Only about one in ten confined their answers to the proverbial middle aged crisis stereotypical answers like cosmetic surgery (13 percent women; 3 percent men). No one listed purchasing a new sports car. And designer clothes were not part of the equation. In short, material possessions have fallen off the bucket list.

Consumers want life-changing and self-affirming experiences. Does your marketing measure up?

The study affirms consumer advertising observations from a week ago, at least in so far as the middle aged consumer is concerned. The survey reveals men place work-life balance as a top priority (to presumably seek new life experiences); women want new life experiences as a top priority.

That is not to say that having the monetary means to fulfill their goals is being discounted. About three-quarters of those surveyed felt that their financial situation was the only thing holding them from realizing their dreams. Sixty-nine percent said a sudden windfall is all it would take for them to begin making life changes, including making new friends or changing their careers.

But that is not the only change. It seems people are thinking of these dreams more often. A recent USA Today poll found more than 34 percent of the population is thinking of their goals on a daily basis; 26 percent weekly; 17 percent monthly. Only 21 percent are thinking of their goals rarely or never.

What's really holding consumers back from realizing life-changing and self-affirming experiences? It might be your marketing message.

Is it any wonder that software, books, and videos are among the highest selling products on the Internet (26 percent). Airline tickets and hotel reservations are second (21 percent). Consumer electronics and hardware are third (16 percent). Or that Kindles, iPads, acupressure mats, and two specific movies (Avatar and Inception) made up the top five best-selling products on Amazon. Or that SAS, Boston Consulting Group, Wegmans Food Markets, and NetApp (listed among the top five places to work) all have customer experience-centric offerings along with an equally strong internal brand alignment.

Not really. Don't sell lipstick, sell the places you can wear it. Don't sell apps, sell what they can do. Don't sell the price, sell the experience. Don't sell a network, sell the strength of the connections. Don't sell cars, sell where you can take them. Don't sell the salary, sell the vision, camaraderie, and security.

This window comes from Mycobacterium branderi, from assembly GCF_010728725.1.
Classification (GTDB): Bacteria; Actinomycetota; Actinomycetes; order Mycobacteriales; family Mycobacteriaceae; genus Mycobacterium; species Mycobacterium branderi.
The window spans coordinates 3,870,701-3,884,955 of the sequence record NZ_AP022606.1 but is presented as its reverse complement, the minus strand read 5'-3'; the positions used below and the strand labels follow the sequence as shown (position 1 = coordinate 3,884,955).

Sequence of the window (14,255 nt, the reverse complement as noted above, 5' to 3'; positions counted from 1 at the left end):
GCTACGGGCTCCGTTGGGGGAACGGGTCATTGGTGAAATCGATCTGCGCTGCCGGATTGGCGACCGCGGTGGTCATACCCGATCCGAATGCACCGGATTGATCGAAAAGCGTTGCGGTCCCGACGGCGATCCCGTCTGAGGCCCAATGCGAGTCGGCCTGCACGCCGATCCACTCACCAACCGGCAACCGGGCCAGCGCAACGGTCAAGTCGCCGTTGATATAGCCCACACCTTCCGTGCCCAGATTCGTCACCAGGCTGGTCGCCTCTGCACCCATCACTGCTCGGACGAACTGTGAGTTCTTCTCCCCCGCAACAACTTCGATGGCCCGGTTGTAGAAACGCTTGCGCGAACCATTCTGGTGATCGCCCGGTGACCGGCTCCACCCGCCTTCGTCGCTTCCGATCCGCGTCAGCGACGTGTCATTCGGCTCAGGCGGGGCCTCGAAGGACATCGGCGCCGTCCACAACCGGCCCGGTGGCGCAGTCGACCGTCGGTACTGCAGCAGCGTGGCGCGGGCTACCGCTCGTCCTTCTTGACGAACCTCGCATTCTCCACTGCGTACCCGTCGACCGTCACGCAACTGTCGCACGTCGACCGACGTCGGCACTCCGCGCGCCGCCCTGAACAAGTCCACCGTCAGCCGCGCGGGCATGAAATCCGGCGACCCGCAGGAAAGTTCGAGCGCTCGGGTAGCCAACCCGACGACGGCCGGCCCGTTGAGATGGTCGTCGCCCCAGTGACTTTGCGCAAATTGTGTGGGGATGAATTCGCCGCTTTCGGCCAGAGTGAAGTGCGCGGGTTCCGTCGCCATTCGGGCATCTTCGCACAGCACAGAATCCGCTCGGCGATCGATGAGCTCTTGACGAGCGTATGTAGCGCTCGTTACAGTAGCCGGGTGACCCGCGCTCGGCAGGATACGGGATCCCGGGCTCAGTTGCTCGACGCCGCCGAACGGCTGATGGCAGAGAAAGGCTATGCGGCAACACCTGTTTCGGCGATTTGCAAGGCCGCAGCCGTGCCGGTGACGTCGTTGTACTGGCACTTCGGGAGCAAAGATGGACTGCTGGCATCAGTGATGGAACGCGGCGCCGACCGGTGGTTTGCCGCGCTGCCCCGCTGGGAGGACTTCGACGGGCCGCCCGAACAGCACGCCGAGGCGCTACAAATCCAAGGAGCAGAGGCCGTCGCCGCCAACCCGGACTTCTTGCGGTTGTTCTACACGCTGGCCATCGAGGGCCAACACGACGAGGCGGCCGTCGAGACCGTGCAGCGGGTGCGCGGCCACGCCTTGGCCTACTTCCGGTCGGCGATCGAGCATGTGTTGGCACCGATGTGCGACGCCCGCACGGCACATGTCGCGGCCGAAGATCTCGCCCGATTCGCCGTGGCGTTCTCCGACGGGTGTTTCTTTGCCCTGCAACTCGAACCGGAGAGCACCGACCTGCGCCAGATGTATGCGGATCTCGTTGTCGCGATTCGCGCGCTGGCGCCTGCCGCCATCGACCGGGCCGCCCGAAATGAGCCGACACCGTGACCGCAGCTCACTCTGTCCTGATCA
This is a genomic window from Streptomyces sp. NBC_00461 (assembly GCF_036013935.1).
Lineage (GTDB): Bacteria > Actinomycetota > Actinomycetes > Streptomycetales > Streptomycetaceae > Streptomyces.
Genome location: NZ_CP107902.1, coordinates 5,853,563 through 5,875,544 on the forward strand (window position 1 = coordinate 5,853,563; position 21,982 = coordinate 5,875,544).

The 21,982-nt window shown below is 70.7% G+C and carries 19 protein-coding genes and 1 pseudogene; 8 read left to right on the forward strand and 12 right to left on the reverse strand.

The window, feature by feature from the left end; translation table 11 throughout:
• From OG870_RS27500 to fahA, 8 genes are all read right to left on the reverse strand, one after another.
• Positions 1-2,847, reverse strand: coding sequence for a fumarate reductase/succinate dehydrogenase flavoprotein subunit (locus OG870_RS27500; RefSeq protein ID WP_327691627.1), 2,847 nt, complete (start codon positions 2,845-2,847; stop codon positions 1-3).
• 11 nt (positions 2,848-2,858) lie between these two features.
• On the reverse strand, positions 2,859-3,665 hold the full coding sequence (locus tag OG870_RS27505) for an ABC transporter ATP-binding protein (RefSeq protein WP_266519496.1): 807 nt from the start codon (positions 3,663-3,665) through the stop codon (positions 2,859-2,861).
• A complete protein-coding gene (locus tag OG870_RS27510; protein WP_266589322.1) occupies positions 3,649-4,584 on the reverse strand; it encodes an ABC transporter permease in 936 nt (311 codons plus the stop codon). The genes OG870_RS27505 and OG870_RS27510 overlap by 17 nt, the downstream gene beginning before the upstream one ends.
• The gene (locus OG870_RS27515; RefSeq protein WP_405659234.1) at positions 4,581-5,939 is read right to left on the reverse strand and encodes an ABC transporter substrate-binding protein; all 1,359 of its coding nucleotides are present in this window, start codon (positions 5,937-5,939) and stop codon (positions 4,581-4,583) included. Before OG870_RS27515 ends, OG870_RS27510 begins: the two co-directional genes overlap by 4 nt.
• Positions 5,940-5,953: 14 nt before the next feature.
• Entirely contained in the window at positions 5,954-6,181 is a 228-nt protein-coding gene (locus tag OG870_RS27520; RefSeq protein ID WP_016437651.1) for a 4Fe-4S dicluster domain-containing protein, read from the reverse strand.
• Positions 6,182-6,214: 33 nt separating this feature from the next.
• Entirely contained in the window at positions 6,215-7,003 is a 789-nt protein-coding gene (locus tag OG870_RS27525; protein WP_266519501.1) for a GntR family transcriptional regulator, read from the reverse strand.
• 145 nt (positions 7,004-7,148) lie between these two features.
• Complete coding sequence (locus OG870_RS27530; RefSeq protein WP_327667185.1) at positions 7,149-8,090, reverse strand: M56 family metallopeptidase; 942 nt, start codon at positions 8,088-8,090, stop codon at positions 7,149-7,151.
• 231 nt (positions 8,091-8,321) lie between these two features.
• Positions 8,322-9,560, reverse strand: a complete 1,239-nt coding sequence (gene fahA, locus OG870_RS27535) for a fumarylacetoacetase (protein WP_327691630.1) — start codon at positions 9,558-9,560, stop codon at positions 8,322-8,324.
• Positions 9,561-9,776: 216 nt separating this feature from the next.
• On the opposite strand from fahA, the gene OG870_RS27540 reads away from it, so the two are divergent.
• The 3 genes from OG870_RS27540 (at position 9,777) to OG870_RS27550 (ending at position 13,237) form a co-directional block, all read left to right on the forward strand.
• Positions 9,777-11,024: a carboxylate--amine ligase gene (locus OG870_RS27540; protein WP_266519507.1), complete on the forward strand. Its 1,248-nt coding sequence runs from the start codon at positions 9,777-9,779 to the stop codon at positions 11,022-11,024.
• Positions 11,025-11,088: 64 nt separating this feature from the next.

Friday, September 9

Exceeding Potential: What My Son Could Teach Yahoo!

There aren't many days that go by where someone doesn't ask what's up with Yahoo. It happens so often, the quip might even make a great tagline. Yahoo! What's up with us?

As a company, everybody there seems miserable. You can't really blame them. The next phone call you receive from the chairman of the board might be to fire you. Not that anyone was surprised. Plenty of people said Carol Bartz was the wrong captain to helm the sinking ship. And even when she did the right things, most people didn't notice.

They're looking to change the world, while longing to change themselves. But that's not the order in which things happen. If you want to change the world, change yourself. But before you can change yourself, you have to know where it is you want to go. You have to have to have a vision.

What my son could teach the next CEO of Yahoo. 

My son is 12. And like many 12-year-old boys he has limitless potential. He also has an aversion to working hard at something to reach or exceed that potential until he really has to work hard at something, which usually requires a vision and an incentive (the actualization of that vision).

That all changed recently. He has been meeting and exceeding his potential for weeks now, and he is happy to do it. So what changed?

I shared an observation with him during our recent trip to Denver. And the observation was the curiosity of the least likely source: two different Transportation Security Administration (TSA) agents.

The first agent greeted us with a smile, checking our identification against boarding passes before (jokingly) asking him why he and his sister (age 5) didn't have IDs. I'm glad she did. All children tend to become impatient after waiting in a long line, especially when they know it's only going to be the first of many.

Her brief conversation with them broke up the monotony. Not just for them, but her too. You could tell. She wore her friendliness like a badge on her face. And her pleasantness was immediately infectious, even for the people directly behind us.

The second TSA agent my son interacted with wasn't as pleasant. Just as my son had walked through the metal detector, the agent's partner, who was feeding the bins into the X-ray machine, had stepped away. And because he did, my son's shoes and electronics waited patiently at the opening.

The TSA agent huffed at him and told him he had to go back and push his own tray through. (Why she didn't ask the people behind us to do it, I'll never know.) Her decision resulted in several awkward moments as my son traveled against the stream.